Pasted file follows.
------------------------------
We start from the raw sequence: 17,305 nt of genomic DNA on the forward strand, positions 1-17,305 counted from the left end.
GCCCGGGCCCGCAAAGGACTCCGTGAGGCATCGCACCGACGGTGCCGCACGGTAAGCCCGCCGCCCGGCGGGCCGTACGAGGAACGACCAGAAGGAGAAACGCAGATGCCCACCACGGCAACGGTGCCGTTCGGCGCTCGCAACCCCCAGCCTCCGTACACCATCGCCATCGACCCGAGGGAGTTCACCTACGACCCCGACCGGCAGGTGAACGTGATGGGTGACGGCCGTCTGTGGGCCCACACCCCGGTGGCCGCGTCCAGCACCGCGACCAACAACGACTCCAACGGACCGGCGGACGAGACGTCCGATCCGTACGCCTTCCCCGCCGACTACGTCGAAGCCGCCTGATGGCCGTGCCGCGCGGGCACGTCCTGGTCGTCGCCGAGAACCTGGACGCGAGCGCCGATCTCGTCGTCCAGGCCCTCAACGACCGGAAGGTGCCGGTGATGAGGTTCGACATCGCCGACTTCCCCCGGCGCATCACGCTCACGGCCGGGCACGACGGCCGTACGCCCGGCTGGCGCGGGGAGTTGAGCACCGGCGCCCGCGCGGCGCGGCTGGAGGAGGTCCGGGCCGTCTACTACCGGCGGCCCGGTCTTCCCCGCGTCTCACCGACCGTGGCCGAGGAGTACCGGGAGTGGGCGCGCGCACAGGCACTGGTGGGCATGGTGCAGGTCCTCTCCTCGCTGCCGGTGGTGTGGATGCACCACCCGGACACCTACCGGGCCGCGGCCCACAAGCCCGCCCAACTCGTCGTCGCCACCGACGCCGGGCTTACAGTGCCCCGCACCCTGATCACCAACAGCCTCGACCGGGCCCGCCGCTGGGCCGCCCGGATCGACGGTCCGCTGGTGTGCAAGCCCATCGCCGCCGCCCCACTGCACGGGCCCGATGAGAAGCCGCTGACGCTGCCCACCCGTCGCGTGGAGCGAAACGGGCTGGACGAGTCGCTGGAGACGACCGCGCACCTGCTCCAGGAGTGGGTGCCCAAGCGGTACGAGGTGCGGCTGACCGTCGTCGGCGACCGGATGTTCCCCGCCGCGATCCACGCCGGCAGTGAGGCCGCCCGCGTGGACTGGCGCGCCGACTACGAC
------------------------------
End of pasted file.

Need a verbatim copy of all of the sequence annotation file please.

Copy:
We start from the raw sequence: 17,305 nt of genomic DNA on the forward strand, positions 1-17,305 counted from the left end.
GCCCGGGCCCGCAAAGGACTCCGTGAGGCATCGCACCGACGGTGCCGCACGGTAAGCCCGCCGCCCGGCGGGCCGTACGAGGAACGACCAGAAGGAGAAACGCAGATGCCCACCACGGCAACGGTGCCGTTCGGCGCTCGCAACCCCCAGCCTCCGTACACCATCGCCATCGACCCGAGGGAGTTCACCTACGACCCCGACCGGCAGGTGAACGTGATGGGTGACGGCCGTCTGTGGGCCCACACCCCGGTGGCCGCGTCCAGCACCGCGACCAACAACGACTCCAACGGACCGGCGGACGAGACGTCCGATCCGTACGCCTTCCCCGCCGACTACGTCGAAGCCGCCTGATGGCCGTGCCGCGCGGGCACGTCCTGGTCGTCGCCGAGAACCTGGACGCGAGCGCCGATCTCGTCGTCCAGGCCCTCAACGACCGGAAGGTGCCGGTGATGAGGTTCGACATCGCCGACTTCCCCCGGCGCATCACGCTCACGGCCGGGCACGACGGCCGTACGCCCGGCTGGCGCGGGGAGTTGAGCACCGGCGCCCGCGCGGCGCGGCTGGAGGAGGTCCGGGCCGTCTACTACCGGCGGCCCGGTCTTCCCCGCGTCTCACCGACCGTGGCCGAGGAGTACCGGGAGTGGGCGCGCGCACAGGCACTGGTGGGCATGGTGCAGGTCCTCTCCTCGCTGCCGGTGGTGTGGATGCACCACCCGGACACCTACCGGGCCGCGGCCCACAAGCCCGCCCAACTCGTCGTCGCCACCGACGCCGGGCTTACAGTGCCCCGCACCCTGATCACCAACAGCCTCGACCGGGCCCGCCGCTGGGCCGCCCGGATCGACGGTCCGCTGGTGTGCAAGCCCATCGCCGCCGCCCCACTGCACGGGCCCGATGAGAAGCCGCTGACGCTGCCCACCCGTCGCGTGGAGCGAAACGGGCTGGACGAGTCGCTGGAGACGACCGCGCACCTGCTCCAGGAGTGGGTGCCCAAGCGGTACGAGGTGCGGCTGACCGTCGTCGGCGACCGGATGTTCCCCGCCGCGATCCACGCCGGCAGTGAGGCCGCCCGCGTGGACTGGCGCGCCGACTACGAC